Homeschooling is becoming more mainstream.
Back-to-school time for Heidi Pair of Milford means enrolling her two children in online classes, scheduling 4-H meetings, karate classes and Lego League, picking out math curricula and planning field trips. Pair, 40, is a homeschooler — one of an estimated 2.3 million in the U.S., a number that has doubled during the last 10 years, according to the National Home Education Research Institute.
With a sea of available resources and a ballooning network of supporters, homeschooling is becoming more mainstream.
“A lot of people will say to me, ‘Wow, your kids seem so socialized!’ ” said Pair, who attended public schools and graduated from Michigan State University. “Sure,” she thinks. “And they’re smart, too.”
Pair’s daughter, Jordyn, 13, is on track to finish three credits of high school science by spring. Jordyn and her brother, Carter, 11, are learning Latin and they are involved in activities with other children almost every day.
“I had a lot of misconceptions of homeschooling,” said Pair, whose children have never attended formal school. “I had this vision of mom sitting down with her children for 6-7 hours a day at the kitchen table. The more research I did, the more I thought how silly … that is.”
No place like home for school
Shirley Brown of Garden City is an accidental homeschooler.
She has gone from homeschooling one child part time to teaching Jay, 16, Shawna, 12, and Justin, 14, all of their courses at home. It was not a foreseen journey.
Her oldest son “was advanced in math in fifth grade but having trouble,” Brown said. “Things weren’t being properly explained. We were frustrated. … They just don’t have enough time to give to the students in schools. There are so many students in the school and only one teacher.”
Brown is part of a growing number of parents who have turned to homeschooling after more traditional education paths have presented challenges. “Our research shows that from about a decade ago until now, homeschooling has roughly doubled,” said Brian Ray, president of the nonprofit National Home Education Research Institute in Salem, Ore.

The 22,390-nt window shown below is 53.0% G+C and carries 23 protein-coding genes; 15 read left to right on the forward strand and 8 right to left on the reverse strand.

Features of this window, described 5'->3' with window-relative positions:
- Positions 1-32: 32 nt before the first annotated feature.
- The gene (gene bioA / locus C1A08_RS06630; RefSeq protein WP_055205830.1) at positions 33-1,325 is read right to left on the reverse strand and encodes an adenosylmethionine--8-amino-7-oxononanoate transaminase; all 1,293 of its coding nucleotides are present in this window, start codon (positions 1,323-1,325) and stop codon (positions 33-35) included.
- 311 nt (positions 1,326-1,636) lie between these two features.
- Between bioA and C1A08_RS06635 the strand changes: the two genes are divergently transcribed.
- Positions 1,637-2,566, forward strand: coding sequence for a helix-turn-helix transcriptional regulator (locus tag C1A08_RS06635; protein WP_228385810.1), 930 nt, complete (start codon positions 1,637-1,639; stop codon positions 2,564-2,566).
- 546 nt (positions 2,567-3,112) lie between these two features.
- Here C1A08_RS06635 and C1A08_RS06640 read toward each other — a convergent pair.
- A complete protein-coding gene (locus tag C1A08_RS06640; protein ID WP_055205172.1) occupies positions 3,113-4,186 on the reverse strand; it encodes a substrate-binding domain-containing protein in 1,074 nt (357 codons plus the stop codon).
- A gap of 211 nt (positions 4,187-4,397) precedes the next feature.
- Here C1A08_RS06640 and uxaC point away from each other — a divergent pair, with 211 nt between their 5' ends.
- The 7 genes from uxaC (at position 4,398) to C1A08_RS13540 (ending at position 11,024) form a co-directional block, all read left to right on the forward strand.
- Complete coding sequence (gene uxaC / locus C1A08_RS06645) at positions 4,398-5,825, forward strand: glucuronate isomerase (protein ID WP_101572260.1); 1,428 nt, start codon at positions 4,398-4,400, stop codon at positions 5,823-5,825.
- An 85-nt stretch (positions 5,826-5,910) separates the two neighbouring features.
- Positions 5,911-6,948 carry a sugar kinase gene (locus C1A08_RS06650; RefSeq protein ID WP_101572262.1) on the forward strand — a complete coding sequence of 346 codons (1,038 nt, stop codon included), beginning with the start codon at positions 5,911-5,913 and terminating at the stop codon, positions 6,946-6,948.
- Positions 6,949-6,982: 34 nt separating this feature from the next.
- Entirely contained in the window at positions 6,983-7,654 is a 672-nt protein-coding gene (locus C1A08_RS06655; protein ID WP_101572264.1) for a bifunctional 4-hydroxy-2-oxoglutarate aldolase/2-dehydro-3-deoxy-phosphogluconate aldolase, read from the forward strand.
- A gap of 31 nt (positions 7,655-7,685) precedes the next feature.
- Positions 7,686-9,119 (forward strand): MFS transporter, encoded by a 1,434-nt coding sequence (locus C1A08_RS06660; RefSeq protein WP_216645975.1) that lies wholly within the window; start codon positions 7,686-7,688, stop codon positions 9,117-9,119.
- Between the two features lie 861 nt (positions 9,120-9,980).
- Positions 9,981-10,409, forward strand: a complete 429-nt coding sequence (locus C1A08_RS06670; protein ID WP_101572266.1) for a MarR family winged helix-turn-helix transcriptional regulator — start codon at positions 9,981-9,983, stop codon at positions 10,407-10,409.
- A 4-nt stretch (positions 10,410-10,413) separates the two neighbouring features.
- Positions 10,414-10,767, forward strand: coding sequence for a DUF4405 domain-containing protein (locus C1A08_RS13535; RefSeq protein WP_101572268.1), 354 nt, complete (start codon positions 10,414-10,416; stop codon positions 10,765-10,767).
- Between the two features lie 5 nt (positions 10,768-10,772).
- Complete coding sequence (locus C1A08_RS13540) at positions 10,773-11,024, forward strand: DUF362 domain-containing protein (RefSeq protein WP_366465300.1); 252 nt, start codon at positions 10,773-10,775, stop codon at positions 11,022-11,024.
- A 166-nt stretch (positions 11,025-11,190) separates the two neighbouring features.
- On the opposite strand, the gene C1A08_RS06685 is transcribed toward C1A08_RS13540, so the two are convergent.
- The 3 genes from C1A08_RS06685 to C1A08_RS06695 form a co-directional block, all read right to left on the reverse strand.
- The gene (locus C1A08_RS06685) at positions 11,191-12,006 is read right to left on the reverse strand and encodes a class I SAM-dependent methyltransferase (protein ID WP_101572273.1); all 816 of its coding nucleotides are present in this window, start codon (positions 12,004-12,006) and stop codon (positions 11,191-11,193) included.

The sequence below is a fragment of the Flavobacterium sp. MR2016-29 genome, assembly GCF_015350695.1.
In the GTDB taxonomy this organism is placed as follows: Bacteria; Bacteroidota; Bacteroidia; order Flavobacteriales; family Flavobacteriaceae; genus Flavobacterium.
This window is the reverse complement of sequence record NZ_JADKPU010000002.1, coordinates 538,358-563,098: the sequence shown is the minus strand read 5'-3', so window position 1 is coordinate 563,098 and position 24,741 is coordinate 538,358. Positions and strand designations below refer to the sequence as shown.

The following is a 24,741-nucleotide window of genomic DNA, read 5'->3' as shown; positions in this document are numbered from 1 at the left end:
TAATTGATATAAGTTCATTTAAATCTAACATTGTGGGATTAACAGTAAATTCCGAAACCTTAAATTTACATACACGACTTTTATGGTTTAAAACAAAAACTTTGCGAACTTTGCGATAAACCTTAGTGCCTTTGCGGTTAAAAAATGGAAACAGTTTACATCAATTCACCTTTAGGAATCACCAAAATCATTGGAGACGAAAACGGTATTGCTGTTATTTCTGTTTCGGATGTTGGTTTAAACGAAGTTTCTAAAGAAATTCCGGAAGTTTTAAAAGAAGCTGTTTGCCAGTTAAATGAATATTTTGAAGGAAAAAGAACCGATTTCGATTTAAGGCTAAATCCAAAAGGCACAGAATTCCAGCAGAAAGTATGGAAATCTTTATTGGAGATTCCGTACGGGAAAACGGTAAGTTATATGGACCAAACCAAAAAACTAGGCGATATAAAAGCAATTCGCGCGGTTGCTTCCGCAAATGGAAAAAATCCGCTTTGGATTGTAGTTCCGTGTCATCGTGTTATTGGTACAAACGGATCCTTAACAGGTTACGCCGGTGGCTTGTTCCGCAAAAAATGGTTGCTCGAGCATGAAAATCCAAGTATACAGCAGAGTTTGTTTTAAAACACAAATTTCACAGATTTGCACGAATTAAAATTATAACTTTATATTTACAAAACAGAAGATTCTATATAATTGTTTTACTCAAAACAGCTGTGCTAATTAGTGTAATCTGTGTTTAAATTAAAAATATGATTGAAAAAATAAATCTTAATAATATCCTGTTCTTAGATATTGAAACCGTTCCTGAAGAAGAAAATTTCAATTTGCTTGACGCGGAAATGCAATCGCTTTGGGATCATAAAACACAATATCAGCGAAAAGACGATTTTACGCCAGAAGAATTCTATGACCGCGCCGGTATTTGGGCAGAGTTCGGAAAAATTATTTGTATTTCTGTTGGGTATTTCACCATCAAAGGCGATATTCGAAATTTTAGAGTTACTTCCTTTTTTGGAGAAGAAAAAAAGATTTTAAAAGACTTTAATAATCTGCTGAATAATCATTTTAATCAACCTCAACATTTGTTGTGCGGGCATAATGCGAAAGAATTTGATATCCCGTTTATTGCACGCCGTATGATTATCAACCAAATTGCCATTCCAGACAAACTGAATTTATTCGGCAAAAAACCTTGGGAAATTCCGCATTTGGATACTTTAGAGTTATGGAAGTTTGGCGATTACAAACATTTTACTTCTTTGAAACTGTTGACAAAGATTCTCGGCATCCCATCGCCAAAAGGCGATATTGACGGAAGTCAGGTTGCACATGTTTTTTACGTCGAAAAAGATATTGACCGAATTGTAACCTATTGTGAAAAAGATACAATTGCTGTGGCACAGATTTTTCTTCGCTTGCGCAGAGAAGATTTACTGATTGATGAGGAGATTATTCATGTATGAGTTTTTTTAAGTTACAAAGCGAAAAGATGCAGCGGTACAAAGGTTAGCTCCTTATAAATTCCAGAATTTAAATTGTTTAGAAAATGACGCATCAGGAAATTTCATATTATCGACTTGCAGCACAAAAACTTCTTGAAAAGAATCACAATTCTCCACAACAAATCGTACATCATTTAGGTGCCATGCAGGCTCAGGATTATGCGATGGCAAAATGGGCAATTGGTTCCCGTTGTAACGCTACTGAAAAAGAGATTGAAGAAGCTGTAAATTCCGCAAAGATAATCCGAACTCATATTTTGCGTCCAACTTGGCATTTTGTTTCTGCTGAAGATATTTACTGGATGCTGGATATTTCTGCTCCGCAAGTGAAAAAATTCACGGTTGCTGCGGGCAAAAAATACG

Families turn to homeschooling for diverse reasons, Ray said.
“They want customized education, they want more time together, they want strong family ties and they want guided social interactions. Many also see it as their job to pass on social values, not the schools,” said Ray, who estimated that the number of homeschooled children is growing 7% annually.
The increase in homeschooled students, has given rise to two major things: more educational resources for homeschoolers and more support for their parents.
Several publishers, museums, parks and communities are capitalizing on the need for homeschooling curricula and programs. And parent-formed support groups that provide social interaction and opportunities for shared learning for homeschooled children are sprouting up in diverse communities.
Heidi Pair of Milford uses many different curricula for her two children, Jordyn, 13, and Carter, 11. She enrolled them in online classes conducted through chat rooms, e-mail and sometimes through a virtual, video classroom with homeschooled kids from across the country.